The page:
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The Dangers of Fake Beauty Products
Anne Mari Ronquillo
Published on

Counterfeit cosmetics aren’t news to gurus, artists, and the average person who looks to YouTube for their rose gold tutorial. The beauty black market has been around and will stick around for as long as there are faces to be painted.

Fakeups are pervasive right now. In Los Angeles and New York City, they are sold on the streets with admirable insolence. In Manila, they are nestled in the wallet-friendly stalls of Divisoria, in bazaars, and some pop-up stores. And whether you intend to, you can also purchase them from online marketplaces that don't insure product authenticity. No eyebrow is safe from the growing reach of the current hottest brow pomade from questionable origins.

What’s the big deal? When we wear makeup aren’t we all, in its purest essence, just faking it?

Well, for starters, the ingredients found in fake label cosmetics are horrendous.
In a report by the British news outfit BBC, findings reveal that the laboratories in which these counterfeit cosmetics are produced have tested positive for cyanide, mercury, and arsenic. Rat droppings are also present due to the complete lack of sanitation and regard for consumer well-being. Who would want this on their face?

YouTube vloggers like Jordana Byers knowingly test fakes to compare with originals. In one of her videos, she reveals that she has suffered from a chemical burn from using a fake lipstick.

Counterfeit products are unregulated — they don’t go through any sort of standard inspection and monitoring by the Food and Drug Administration.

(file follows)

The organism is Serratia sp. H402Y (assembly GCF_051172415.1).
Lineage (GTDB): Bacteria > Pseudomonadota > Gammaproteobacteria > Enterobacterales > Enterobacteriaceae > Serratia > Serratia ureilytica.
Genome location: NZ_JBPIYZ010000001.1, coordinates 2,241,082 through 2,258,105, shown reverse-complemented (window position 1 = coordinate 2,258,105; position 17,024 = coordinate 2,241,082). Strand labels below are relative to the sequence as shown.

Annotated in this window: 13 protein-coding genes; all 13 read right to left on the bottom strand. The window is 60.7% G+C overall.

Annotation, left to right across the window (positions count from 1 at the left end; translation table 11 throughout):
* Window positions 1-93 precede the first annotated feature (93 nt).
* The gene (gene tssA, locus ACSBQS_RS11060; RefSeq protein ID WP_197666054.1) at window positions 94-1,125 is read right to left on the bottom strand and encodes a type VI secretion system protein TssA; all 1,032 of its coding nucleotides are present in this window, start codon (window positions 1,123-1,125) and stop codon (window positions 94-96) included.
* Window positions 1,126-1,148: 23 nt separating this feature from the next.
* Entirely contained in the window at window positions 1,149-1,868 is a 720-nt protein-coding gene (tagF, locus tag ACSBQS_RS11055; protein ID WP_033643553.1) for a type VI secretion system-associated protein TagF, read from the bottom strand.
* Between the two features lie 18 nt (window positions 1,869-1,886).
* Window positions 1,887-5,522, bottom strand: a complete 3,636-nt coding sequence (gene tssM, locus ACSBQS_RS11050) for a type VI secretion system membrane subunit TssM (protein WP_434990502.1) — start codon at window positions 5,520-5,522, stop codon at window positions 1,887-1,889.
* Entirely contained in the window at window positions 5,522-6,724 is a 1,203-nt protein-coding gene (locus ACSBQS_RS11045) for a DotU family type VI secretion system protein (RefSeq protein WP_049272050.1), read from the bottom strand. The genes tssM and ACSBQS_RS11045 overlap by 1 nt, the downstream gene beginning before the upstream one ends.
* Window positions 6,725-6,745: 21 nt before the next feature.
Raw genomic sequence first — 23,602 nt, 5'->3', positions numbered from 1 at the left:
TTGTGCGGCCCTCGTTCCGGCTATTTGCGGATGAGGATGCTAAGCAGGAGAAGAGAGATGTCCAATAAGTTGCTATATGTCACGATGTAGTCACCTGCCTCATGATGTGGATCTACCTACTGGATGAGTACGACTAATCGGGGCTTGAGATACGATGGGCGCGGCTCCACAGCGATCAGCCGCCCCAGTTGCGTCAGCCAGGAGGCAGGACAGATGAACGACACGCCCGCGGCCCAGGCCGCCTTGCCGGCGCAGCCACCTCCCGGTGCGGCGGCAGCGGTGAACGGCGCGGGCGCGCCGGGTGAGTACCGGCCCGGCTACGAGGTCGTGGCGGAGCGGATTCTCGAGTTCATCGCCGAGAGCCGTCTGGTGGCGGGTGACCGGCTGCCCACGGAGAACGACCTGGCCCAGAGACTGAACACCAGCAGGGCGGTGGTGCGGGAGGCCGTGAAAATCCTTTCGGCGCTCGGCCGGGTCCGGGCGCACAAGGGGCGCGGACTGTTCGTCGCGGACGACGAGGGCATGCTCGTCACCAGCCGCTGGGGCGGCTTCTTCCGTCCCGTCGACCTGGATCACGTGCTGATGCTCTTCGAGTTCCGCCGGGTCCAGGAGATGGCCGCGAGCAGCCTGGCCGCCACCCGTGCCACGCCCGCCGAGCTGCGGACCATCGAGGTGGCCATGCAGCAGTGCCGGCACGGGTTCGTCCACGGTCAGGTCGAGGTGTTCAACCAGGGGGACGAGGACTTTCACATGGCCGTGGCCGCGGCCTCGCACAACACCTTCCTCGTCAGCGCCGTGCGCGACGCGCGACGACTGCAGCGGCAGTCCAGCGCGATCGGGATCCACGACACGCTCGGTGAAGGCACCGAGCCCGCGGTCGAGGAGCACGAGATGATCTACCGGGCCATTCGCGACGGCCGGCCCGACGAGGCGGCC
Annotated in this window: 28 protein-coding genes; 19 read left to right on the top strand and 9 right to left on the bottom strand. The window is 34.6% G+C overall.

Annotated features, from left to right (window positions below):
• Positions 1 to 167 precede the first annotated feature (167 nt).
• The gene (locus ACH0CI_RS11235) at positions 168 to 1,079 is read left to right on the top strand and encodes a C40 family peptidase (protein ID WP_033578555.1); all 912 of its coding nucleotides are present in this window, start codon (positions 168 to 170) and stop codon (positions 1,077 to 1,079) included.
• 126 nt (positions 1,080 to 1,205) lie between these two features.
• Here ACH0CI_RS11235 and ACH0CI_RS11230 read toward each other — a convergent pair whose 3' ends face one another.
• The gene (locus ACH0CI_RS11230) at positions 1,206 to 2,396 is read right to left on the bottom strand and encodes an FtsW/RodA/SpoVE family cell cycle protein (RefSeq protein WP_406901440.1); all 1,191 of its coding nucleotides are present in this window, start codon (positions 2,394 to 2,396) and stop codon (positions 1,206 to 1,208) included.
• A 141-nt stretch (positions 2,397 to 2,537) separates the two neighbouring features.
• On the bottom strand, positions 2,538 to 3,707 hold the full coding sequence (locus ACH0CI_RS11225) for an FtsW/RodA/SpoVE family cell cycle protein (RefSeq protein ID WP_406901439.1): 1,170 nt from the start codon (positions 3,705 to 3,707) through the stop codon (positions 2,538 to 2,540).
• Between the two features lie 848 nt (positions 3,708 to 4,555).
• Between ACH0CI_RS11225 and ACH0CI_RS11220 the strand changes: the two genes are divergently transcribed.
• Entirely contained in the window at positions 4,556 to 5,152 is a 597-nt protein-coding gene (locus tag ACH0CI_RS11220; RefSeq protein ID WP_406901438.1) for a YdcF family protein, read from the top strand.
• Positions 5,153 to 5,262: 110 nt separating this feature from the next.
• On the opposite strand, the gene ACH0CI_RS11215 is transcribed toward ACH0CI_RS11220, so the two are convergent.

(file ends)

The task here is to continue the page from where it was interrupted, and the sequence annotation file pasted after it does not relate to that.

If you get a bad reaction, you can’t hold anyone accountable.
Big labels take customer feedback seriously. The process to get your concerns may be long and tedious, but the important thing here is that there is due process. Official products are registered and documented, which also means someone from the company is professionally responsible and accountable for the ingredients and manufacturing process. The same can’t be said about counterfeit products. No one can specifically tell you how much human urine made it into your knockoff  J'Adore  by  "Cristian" Dior (Here's the authentic one by Christian Dior, btw!). 

There are some things you just shouldn’t fake.
Some may argue that fakes are okay because popular brands often come with astronomical price tags. After all, we live in a world where you can always find a cheaper alternative.

You may think that Kylie Jenner doesn’t really need any more money (but really, we still can't get enough of the Kylie Cosmetics) and you’d rather support someone’s small business. While you get points for taking a powerful consumer stand, you’re not really doing yourself any favors.

And while you might get away with replica leather goods, with beauty products, you are risking more than just social embarrassment when the authenticity of an item comes into question. You’re risking your health, girl! Don’t review that fake lipgloss, full stop.

For safe, quality, and authentic products, check out the iamClaire. Shop, and tag us on your product reviews on Facebook or Instagram @iamclaireph!